Weighted, Shortest Job First (WSJF)

The definition of Weighted, Shortest Job First (WSJF)

Weighted, Shortest Job First (WSJF) is an agile software prioritization method that product development teams use to rank what features and projects should be worked on.

It was popularized by Don Reinertsen. According to Reinertsen, “If you only quantify one thing, quantify the Cost of Delay.” This summarizes the general premise of the WSJF methodology.

The WSJF exercise converts multiple factors into a formula to determine when to work on each feature/project. Each feature or project is analyzed by four different categories.

The first three factors constitute the numerator, otherwise known as the Cost of Delay (CoD). The fourth factor constitutes the denominator, otherwise known as the Job Size.

The Cost of Delay values should be assigned by a business stakeholder. This is often done by a Product Manager. The Job Size values should be assigned by a developer.

Cost of Delay

The Cost of Delay (CoD) factors include:

  • User and/or business value (BV)
  • Time criticality (TC)
  • Risk reduction (RR) or opportunity enablement (OE)

The User or Business Value represents how valuable a particular feature or project is to either the customer or to the business. Not all functionality that product teams consider building benefits the customer directly.

An example of how this would benefit the end user might be a streaming app feature that quickly returns a user to where they left off in a series.

An example of how a feature might benefit the business might be paperless billing functionality. In either case, this should represent what value it provides to either or both the end user and/or to the business.

Time Criticality

Time Criticality represents how urgent a feature or project is. Some work has a firm deadline. Likewise, a particular feature might only benefit the users or business during a specific time frame.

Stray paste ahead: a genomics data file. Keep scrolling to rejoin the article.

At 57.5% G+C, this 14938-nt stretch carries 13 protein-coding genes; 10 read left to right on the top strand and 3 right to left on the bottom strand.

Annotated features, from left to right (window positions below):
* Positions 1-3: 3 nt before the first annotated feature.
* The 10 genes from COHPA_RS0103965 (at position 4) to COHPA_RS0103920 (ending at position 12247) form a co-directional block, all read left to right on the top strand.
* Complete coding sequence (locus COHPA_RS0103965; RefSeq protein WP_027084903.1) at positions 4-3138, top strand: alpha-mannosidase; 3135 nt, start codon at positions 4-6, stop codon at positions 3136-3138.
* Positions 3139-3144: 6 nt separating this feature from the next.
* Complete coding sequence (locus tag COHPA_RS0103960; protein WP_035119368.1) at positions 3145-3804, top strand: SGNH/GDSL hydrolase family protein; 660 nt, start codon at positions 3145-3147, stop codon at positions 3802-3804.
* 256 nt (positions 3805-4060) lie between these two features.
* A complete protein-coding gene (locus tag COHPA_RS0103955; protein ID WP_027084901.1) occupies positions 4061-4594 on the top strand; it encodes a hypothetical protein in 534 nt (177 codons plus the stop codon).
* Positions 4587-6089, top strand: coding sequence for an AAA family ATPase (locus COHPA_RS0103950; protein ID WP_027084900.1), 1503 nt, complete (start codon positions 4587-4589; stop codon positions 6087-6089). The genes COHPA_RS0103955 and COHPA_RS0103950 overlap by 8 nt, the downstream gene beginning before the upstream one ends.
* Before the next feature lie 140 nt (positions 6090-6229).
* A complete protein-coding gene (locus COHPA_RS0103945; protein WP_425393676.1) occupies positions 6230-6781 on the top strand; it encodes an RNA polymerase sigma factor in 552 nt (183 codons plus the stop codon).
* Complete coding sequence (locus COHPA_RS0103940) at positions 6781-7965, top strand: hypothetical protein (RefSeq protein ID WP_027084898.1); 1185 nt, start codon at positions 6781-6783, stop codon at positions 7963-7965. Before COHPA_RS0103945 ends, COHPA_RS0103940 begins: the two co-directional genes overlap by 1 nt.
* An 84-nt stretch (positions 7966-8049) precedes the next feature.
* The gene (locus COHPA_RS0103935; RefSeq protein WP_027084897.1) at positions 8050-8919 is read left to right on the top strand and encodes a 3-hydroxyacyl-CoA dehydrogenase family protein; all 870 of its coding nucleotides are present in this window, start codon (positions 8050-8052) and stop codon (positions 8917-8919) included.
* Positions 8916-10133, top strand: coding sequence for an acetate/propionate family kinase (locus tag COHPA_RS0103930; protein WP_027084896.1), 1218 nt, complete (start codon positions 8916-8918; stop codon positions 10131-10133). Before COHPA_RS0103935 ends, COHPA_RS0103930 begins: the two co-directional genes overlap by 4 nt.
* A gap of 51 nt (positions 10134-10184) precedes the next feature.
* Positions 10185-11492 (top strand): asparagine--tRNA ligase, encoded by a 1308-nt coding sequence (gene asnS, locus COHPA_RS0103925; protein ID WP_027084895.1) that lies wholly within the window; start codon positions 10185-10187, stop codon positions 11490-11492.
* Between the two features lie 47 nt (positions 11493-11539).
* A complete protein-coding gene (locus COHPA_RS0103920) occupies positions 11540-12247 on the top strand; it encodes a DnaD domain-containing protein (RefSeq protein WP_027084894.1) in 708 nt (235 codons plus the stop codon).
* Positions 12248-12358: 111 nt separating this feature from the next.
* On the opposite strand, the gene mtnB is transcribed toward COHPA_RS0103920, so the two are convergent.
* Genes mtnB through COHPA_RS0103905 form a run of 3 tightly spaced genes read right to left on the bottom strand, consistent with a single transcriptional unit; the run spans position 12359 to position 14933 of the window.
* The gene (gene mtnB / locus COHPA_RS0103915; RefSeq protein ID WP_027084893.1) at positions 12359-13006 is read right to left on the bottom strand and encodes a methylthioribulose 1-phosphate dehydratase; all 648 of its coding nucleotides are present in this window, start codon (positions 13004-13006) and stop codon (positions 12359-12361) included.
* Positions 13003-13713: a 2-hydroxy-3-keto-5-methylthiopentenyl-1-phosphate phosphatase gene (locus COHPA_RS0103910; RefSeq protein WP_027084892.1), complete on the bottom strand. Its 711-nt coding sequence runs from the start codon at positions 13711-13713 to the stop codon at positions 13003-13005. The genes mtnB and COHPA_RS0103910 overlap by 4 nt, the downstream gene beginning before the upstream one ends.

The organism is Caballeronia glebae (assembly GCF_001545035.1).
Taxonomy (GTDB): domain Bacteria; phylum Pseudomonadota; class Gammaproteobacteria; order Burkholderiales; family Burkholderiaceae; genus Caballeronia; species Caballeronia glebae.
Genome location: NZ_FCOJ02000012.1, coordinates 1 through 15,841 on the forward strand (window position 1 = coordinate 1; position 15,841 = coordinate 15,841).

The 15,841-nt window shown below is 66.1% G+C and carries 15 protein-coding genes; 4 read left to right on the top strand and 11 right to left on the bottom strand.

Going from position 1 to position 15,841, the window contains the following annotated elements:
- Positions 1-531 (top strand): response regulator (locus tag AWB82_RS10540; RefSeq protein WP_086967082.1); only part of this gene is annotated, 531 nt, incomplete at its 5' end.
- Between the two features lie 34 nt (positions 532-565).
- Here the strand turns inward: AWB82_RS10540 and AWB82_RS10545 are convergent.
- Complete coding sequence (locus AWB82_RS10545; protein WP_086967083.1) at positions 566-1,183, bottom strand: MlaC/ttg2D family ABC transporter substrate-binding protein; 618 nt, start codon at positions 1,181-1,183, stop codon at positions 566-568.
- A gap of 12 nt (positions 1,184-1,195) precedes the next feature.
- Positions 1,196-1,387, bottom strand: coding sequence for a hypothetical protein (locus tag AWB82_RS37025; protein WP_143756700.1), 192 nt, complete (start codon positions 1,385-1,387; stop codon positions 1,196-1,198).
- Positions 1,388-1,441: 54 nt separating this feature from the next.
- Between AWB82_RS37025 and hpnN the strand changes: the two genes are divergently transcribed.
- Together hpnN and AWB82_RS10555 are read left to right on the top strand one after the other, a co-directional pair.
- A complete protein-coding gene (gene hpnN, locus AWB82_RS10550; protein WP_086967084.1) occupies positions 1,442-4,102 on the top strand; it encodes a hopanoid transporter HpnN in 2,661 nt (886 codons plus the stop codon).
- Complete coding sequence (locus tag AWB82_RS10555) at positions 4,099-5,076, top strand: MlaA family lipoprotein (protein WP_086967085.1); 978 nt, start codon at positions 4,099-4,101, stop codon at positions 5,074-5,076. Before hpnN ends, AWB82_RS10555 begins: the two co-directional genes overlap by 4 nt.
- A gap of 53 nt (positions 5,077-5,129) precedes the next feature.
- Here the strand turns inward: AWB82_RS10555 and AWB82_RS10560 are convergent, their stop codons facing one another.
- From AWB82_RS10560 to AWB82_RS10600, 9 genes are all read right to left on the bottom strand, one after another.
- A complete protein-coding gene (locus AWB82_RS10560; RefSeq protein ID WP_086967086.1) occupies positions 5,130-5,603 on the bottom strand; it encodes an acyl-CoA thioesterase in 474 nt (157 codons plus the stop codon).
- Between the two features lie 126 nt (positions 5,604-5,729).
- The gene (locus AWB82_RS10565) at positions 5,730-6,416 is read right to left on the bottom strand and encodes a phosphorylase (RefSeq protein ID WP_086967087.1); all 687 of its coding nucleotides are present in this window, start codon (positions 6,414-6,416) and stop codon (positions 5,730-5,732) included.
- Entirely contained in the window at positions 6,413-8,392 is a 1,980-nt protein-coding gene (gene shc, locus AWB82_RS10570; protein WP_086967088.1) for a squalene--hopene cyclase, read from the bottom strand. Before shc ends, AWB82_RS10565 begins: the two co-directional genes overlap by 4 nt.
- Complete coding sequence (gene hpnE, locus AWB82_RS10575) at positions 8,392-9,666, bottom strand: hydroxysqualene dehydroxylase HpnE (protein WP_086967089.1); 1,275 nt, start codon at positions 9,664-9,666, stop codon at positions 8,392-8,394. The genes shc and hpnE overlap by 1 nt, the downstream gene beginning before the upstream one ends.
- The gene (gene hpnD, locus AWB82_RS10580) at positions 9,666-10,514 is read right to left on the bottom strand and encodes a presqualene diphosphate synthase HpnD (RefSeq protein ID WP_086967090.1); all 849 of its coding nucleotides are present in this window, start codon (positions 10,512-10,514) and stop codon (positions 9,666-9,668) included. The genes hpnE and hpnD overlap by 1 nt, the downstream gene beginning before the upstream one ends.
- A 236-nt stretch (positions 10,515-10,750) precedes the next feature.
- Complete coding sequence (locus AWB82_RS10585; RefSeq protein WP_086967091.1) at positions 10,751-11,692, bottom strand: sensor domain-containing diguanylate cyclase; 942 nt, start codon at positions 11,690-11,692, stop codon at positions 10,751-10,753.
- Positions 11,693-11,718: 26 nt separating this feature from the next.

For example, a sales team might want to have special tools ready for an end-of-year promotion but once the new year comes, those tools are no longer relevant.

Or a development team might need to prioritize certain work because a codebase they’re using will no longer be supported after a certain date.

Risk Reduction or Opportunity Enablement

Risk Reduction or Opportunity Enablement represents whether an effort will reduce the business' risk or enable future opportunities to the business.

For example, a feature that has a user go through several authentication steps might not necessarily benefit the user or the business but it could reduce the legal risk that the business incurs if they don’t create that feature.

An example of Opportunity Enablement would be functionality that doesn’t provide immediate benefit, like updating to a more flexible codebase, so that the business can be freed up to deliver value in the future.

Job Size and Relative Ranking

The Job Size of a feature or project represents how much effort it will take. This size is not an indication of time but relative complexity.

Each factor should be ranked relative to each other using the Fibonacci sequence:

1, 2, 3, 5, 8, 13, 21

The smallest feature or project should be identified first and assigned a 1 point value. From there, all other initiatives should be given points from the Fibonacci scale above relative to that 1 pointer. Initiatives of similar size can have the same point value. While it’s possible for a ranked list to have no higher point values, there should be at least one 1 pointer on the list.

Each initiative being considered should be ranked against each other within each of the four categories (User and/or Business Value, Time Criticality, Risk Reduction / Opportunity Enablement and Job Size).

For example, if there’s a list of initiatives, they should each be ranked starting with the User and/or Business Value from lowest to highest. The exercise should begin with the smallest initiative representing a 1 pointer. The same list should be ranked in a similar manner until all features have scores assigned to them under the Time Criticality, Risk Reduction / Opportunity Enablement and Job Size categories.

The (WSJF) formula

The formula to calculate the Cost of Delay (CoD) is done by adding the User and/or Business Value, Time Criticality and Risk Reduction / Opportunity Enablement values together.

CoD = BV + TC + RR or OE

The formula to calculate Weighted Shortest Job First is done by dividing the CoD by the Job Size.

WSJF = CoD / Job Size

Ranking initiatives by WSJF

At the end of this exercise, all of the initiatives should have WSJF scores which means that they should be ranked from highest to lowest scores. The initiatives with the highest scores represent the top priorities.

The process of assigning point values should be done regularly. As more information is gathered about certain initiatives, the point values should be updated to reflect that new information.